Cora Staunton says it is her dream to prove that female GAA athletes can excel as professionals and she wants to carve a pathway for future stars to follow her lead when she moves to Australia.
The Mayo All-Ireland winner, who scored 4-13 for her club Carnacon in the drawn Connacht club final on Sunday, will head to Australia soon where she links up with the Great Western Sydney Giants AFLW team.
The 35-year old has become the first international sportswoman to be drafted to play in the Australian league, and the four-time All-Ireland winner can’t wait for the chance to be a professional footballer.
"There’s the professional element of it, getting paid to play, training all day and not having to work outside of that. It was a dream," said Staunton.
"It wasn’t the dream to play AFLW but it was a dream to be some sort of professional sportsperson where you are being paid to do something you love. Hopefully I will fall in love with AFLW.
"If you think too much about it can get overwhelming but I am lucky enough because my brother Brian and his wife Denise live in Sydney. They have a child Cian (20 months) and had another child Jack just last week. I will be living close to them.
"Family was a big deciding factor. I was hoping to get out to see them at some stage, it was always hard with the football. I was planning to get out in January in any event because I knew the baby was coming. This all fits well, I will be there over Christmas with them."
Staunton was speaking at the 2017 #GAAyouth Forum in partnership with Sky Sports at Croke Park on Saturday, where over 500 young players between the ages of 12 and 21 attended an event to discuss player welfare issues.
The following day she scored three goals from penalties but her side could only draw with Kilkerrin-Clonberne in the Connacht final at Ballyhaunis.
Staunton says she will leave Ireland by December 5 at the very latest and wants to immediately prove she is worthy of the contract.
"I am not going out there to be another number. I want to make the team and do really well. I am going to be an inside forward and I will playing similar to here. There will be pressure to get the scores and kicks," said Staunton.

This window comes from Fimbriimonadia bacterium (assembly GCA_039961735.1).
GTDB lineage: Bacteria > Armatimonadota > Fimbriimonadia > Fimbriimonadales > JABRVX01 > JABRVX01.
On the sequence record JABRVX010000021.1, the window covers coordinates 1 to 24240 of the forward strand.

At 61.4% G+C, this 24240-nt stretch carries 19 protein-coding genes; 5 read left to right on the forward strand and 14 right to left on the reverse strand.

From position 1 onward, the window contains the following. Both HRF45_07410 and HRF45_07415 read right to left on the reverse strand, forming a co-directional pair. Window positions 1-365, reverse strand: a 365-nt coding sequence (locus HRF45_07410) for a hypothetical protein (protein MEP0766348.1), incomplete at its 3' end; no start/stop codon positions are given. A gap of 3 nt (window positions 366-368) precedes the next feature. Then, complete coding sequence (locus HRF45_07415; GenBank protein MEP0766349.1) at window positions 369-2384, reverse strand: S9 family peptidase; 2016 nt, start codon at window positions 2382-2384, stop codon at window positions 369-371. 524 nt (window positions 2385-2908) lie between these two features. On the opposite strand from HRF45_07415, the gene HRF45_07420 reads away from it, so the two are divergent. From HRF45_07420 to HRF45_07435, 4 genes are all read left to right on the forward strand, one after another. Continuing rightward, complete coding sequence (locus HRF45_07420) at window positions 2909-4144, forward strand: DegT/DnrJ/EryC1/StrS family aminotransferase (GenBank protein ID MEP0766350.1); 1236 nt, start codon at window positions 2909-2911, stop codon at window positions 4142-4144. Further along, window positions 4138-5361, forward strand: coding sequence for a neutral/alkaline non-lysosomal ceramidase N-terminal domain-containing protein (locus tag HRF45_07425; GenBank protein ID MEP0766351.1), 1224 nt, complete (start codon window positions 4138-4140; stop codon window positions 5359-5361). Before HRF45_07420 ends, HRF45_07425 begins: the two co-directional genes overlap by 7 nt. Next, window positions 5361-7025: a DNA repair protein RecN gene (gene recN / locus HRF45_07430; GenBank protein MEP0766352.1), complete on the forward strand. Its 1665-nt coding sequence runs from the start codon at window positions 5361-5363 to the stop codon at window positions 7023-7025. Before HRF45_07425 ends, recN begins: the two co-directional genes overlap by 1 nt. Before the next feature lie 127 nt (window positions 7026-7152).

"They don’t play with too many inside forwards, there are two or three of us maximum. It’s up to them to do most of the scoring.
"I watched a lot of AFL when I was out there and I have brought back games on a hard drive. I watched all of the games that we played in last year. They didn’t do too well last year but it’s all new.
"Professionalism is all new to these girls as well. That’s some of the reasons they have brought me over. I have been in the GAA environment for so long, for my playing skills for other things too. What it takes to get to the top."
And having lost this year’s All-Ireland final against Dublin in front of a record attendance at Croke Park, Staunton has refused to rule out playing another year of inter-county football.
She turns 36 in December, and arrives back from Australia in April, but will make her decision then and won’t be rushed into ending her 25-year career at that level.
"I have no idea about Mayo at this point. We will have a new management next year. They haven’t been appointed yet," said Staunton.
"I need see who gets the job, see if they want me, how I am after four months playing professional sport and how the mind is too. I am going from a very long season into another one. I will be playing 16 months of sport without a break.
"I will make a decision when I arrive back, probably a week or so later. It will be after the league is over probably."